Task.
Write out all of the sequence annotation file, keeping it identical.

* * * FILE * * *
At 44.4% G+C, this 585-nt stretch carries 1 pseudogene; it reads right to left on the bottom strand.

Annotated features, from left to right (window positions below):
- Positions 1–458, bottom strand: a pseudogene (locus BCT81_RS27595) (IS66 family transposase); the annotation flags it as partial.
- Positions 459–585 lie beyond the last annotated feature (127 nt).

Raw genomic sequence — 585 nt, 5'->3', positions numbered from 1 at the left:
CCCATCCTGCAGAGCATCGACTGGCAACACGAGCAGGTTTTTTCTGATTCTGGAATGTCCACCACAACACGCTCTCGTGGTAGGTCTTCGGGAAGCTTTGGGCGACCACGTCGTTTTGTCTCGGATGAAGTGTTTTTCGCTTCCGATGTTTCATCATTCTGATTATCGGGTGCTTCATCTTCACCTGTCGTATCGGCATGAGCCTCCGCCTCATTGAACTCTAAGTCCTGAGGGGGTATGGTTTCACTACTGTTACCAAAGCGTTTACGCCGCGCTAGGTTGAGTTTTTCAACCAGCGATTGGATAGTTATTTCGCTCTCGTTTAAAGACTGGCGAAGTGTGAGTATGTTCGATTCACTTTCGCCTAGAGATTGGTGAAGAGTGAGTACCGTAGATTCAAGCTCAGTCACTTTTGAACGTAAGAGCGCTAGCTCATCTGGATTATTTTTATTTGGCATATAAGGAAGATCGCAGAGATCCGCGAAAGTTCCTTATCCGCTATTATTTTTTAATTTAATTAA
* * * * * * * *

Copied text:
At 44.4% G+C, this 585-nt stretch carries 1 pseudogene; it reads right to left on the bottom strand.

Annotated features, from left to right (window positions below):
- Positions 1–458, bottom strand: a pseudogene (locus BCT81_RS27595) (IS66 family transposase); the annotation flags it as partial.
- Positions 459–585 lie beyond the last annotated feature (127 nt).

Raw genomic sequence — 585 nt, 5'->3', positions numbered from 1 at the left:
CCCATCCTGCAGAGCATCGACTGGCAACACGAGCAGGTTTTTTCTGATTCTGGAATGTCCACCACAACACGCTCTCGTGGTAGGTCTTCGGGAAGCTTTGGGCGACCACGTCGTTTTGTCTCGGATGAAGTGTTTTTCGCTTCCGATGTTTCATCATTCTGATTATCGGGTGCTTCATCTTCACCTGTCGTATCGGCATGAGCCTCCGCCTCATTGAACTCTAAGTCCTGAGGGGGTATGGTTTCACTACTGTTACCAAAGCGTTTACGCCGCGCTAGGTTGAGTTTTTCAACCAGCGATTGGATAGTTATTTCGCTCTCGTTTAAAGACTGGCGAAGTGTGAGTATGTTCGATTCACTTTCGCCTAGAGATTGGTGAAGAGTGAGTACCGTAGATTCAAGCTCAGTCACTTTTGAACGTAAGAGCGCTAGCTCATCTGGATTATTTTTATTTGGCATATAAGGAAGATCGCAGAGATCCGCGAAAGTTCCTTATCCGCTATTATTTTTTAATTTAATTAA